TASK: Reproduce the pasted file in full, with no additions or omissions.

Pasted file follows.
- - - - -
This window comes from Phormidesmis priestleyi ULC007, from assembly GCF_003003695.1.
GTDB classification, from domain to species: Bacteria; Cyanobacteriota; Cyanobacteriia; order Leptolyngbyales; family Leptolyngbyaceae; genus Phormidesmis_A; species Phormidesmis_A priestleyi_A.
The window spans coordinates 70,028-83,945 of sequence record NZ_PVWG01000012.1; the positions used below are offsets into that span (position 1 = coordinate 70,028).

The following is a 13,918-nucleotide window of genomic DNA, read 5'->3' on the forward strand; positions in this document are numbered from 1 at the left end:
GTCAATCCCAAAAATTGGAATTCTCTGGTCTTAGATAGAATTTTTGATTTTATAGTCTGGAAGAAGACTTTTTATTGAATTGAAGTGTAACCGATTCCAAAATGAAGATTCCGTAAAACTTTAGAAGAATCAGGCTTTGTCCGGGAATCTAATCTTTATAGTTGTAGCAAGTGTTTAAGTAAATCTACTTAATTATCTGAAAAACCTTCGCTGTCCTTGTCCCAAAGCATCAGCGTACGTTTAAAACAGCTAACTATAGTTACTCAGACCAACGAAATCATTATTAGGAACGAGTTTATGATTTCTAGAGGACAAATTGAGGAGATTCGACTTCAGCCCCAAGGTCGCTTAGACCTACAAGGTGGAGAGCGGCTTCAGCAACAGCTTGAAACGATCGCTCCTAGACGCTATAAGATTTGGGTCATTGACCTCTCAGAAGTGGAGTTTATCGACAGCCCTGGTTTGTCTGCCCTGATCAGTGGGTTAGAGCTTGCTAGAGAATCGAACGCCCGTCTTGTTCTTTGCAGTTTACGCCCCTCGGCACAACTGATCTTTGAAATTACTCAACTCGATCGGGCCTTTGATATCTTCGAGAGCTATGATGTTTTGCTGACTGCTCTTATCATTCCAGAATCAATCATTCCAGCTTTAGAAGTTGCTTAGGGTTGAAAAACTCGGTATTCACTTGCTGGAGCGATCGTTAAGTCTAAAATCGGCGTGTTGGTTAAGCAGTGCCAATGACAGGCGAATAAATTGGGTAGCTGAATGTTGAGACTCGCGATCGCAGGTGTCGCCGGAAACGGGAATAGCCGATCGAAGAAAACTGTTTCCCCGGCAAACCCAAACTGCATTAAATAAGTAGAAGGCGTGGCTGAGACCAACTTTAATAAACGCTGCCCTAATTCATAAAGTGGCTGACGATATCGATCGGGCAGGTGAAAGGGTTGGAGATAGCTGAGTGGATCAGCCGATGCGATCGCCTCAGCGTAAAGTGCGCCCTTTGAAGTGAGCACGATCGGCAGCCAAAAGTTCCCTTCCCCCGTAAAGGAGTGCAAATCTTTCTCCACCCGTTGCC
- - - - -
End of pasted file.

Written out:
This window comes from Phormidesmis priestleyi ULC007, from assembly GCF_003003695.1.
GTDB classification, from domain to species: Bacteria; Cyanobacteriota; Cyanobacteriia; order Leptolyngbyales; family Leptolyngbyaceae; genus Phormidesmis_A; species Phormidesmis_A priestleyi_A.
The window spans coordinates 70,028-83,945 of sequence record NZ_PVWG01000012.1; the positions used below are offsets into that span (position 1 = coordinate 70,028).

The following is a 13,918-nucleotide window of genomic DNA, read 5'->3' on the forward strand; positions in this document are numbered from 1 at the left end:
GTCAATCCCAAAAATTGGAATTCTCTGGTCTTAGATAGAATTTTTGATTTTATAGTCTGGAAGAAGACTTTTTATTGAATTGAAGTGTAACCGATTCCAAAATGAAGATTCCGTAAAACTTTAGAAGAATCAGGCTTTGTCCGGGAATCTAATCTTTATAGTTGTAGCAAGTGTTTAAGTAAATCTACTTAATTATCTGAAAAACCTTCGCTGTCCTTGTCCCAAAGCATCAGCGTACGTTTAAAACAGCTAACTATAGTTACTCAGACCAACGAAATCATTATTAGGAACGAGTTTATGATTTCTAGAGGACAAATTGAGGAGATTCGACTTCAGCCCCAAGGTCGCTTAGACCTACAAGGTGGAGAGCGGCTTCAGCAACAGCTTGAAACGATCGCTCCTAGACGCTATAAGATTTGGGTCATTGACCTCTCAGAAGTGGAGTTTATCGACAGCCCTGGTTTGTCTGCCCTGATCAGTGGGTTAGAGCTTGCTAGAGAATCGAACGCCCGTCTTGTTCTTTGCAGTTTACGCCCCTCGGCACAACTGATCTTTGAAATTACTCAACTCGATCGGGCCTTTGATATCTTCGAGAGCTATGATGTTTTGCTGACTGCTCTTATCATTCCAGAATCAATCATTCCAGCTTTAGAAGTTGCTTAGGGTTGAAAAACTCGGTATTCACTTGCTGGAGCGATCGTTAAGTCTAAAATCGGCGTGTTGGTTAAGCAGTGCCAATGACAGGCGAATAAATTGGGTAGCTGAATGTTGAGACTCGCGATCGCAGGTGTCGCCGGAAACGGGAATAGCCGATCGAAGAAAACTGTTTCCCCGGCAAACCCAAACTGCATTAAATAAGTAGAAGGCGTGGCTGAGACCAACTTTAATAAACGCTGCCCTAATTCATAAAGTGGCTGACGATATCGATCGGGCAGGTGAAAGGGTTGGAGATAGCTGAGTGGATCAGCCGATGCGATCGCCTCAGCGTAAAGTGCGCCCTTTGAAGTGAGCACGATCGGCAGCCAAAAGTTCCCTTCCCCCGTAAAGGAGTGCAAATCTTTCTCCACCCGTTGCC